Revamping the cold chain

Revamping the Cold Chain

Reviewing healthcare supply chains for safe, efficient delivery.

Susan Li | UPS

First of a three-part series

HCSClogoWhen unplanned events such as weather delays cause product spoilage, it’s easy for healthcare executives to react by instituting an across-the-board increase in insulating material. But a thorough evaluation of the supply chain may reveal a better solution to managing cold-chain packaging costs – one that could deliver savings, improve efficiency and possibly create better outcomes for patients.

Over time, it’s natural for inefficiencies to inadvertently creep into the supply chains at even the best-run healthcare companies. Decision-makers at these companies may have turned their focus to core issues like research and development – and may not be aware of the advanced methods for delivering their products.

Pullquote share icon. Share

It’s natural for inefficiencies to inadvertently creep into the supply chains at even the best-run healthcare companies.

But by considering the wide range of variables that make up the supply chain — including packaging, delivery speed, environmental data about shipping lanes and pack-out requirements — healthcare companies can make adjustments that enhance logistics, reduce spoilage and damage, improve space utilization and optimize transportation assets.

Finding the right solutions begins by establishing a group of experts with a strong understanding of your business. Typically, this group should include product managers, operations and warehouse personnel, logistics planners and packaging suppliers. Individually and as a team, this group can perform a thorough evaluation of your supply chain and identify areas that could be improved.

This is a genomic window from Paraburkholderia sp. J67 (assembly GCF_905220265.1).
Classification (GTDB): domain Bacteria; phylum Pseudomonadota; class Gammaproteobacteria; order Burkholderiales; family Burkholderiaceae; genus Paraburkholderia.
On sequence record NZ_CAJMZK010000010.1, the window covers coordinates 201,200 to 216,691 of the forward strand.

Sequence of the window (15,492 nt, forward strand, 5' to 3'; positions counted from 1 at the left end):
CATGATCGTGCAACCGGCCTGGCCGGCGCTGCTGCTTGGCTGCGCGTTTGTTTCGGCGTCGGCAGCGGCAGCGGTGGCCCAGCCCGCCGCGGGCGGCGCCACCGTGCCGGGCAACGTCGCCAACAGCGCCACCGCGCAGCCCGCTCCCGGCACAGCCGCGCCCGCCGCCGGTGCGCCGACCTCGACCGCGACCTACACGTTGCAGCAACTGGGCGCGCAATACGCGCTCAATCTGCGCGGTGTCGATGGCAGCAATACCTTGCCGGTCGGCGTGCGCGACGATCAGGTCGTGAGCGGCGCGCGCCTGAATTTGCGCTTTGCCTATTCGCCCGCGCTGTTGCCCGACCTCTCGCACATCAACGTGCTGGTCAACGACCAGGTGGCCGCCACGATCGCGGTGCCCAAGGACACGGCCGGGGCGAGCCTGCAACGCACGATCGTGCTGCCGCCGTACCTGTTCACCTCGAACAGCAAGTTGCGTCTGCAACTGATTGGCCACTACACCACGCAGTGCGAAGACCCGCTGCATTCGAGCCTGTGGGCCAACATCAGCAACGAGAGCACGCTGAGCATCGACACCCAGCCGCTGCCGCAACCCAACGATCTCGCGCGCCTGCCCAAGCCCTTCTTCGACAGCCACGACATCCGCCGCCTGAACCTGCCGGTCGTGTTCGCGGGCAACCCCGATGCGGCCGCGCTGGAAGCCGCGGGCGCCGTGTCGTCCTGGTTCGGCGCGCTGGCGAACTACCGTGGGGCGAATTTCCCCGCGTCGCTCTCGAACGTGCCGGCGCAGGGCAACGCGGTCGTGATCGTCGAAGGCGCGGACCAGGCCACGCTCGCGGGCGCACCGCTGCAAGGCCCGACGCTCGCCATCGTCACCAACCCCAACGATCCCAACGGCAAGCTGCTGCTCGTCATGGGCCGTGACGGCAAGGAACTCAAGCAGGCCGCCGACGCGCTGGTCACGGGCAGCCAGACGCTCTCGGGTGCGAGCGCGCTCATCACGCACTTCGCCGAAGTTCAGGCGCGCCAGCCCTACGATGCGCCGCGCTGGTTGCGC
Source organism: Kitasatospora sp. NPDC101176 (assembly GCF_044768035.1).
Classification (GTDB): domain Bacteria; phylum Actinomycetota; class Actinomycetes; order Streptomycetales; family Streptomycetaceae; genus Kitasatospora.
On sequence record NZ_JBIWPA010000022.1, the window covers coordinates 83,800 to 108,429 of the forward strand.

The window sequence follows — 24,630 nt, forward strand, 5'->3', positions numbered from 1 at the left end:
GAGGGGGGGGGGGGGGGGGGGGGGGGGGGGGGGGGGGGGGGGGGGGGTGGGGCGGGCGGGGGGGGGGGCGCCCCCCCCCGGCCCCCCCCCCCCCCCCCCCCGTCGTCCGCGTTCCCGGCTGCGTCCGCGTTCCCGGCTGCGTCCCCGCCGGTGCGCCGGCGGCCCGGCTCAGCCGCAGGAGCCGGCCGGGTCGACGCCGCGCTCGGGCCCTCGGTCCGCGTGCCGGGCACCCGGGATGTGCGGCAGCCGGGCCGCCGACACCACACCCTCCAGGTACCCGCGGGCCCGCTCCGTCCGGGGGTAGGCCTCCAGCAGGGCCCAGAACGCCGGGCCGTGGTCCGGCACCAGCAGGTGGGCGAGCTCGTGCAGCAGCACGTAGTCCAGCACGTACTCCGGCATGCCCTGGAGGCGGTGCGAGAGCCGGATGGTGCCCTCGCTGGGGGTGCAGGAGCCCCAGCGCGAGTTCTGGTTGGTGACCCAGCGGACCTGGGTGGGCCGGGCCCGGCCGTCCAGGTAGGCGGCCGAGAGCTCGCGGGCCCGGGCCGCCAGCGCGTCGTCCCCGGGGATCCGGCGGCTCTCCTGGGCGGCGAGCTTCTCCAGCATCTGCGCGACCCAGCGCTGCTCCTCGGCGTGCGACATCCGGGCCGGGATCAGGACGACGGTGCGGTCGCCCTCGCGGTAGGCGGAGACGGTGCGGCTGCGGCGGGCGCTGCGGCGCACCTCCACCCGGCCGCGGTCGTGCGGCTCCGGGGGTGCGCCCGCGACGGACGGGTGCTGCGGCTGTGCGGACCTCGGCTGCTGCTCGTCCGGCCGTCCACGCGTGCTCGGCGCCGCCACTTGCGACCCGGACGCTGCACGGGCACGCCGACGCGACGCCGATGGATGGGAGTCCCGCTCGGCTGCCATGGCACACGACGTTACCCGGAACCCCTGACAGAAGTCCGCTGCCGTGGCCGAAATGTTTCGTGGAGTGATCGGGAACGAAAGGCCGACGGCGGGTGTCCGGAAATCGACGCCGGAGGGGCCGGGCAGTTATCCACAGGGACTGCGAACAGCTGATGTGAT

This group should start by documenting the flow of packages and their contents. As the process map is built, it will become clear that product, packaging and transportation are part of a symbiotic relationship. Close attention should be paid to the following:

  • Dimensional weight of packages, which determines the cost of shipping large – but light – packages.
  • Product ordering, storage and handling. It’s important to assess product ordering patterns to determine the location of the majority of units shipped. Also determine any seasonality in ordering patterns.
  • Outer shipping containers and packaging failure information. By improving the ratio of product payload-to-shipping case size, it’s possible to reduce the transportation cost of total units shipped. If payload and shipping cases show a higher-than-anticipated rate of failure in transit, laboratory testing may be needed to dig deeper into the root cause in order to find solutions.
  • Specific cold-chain considerations. Start by examining the typical failures found most often at the end of the supply chain, such as contamination or freezing. Typically, 20 percent of issues account for 80 percent of the problems.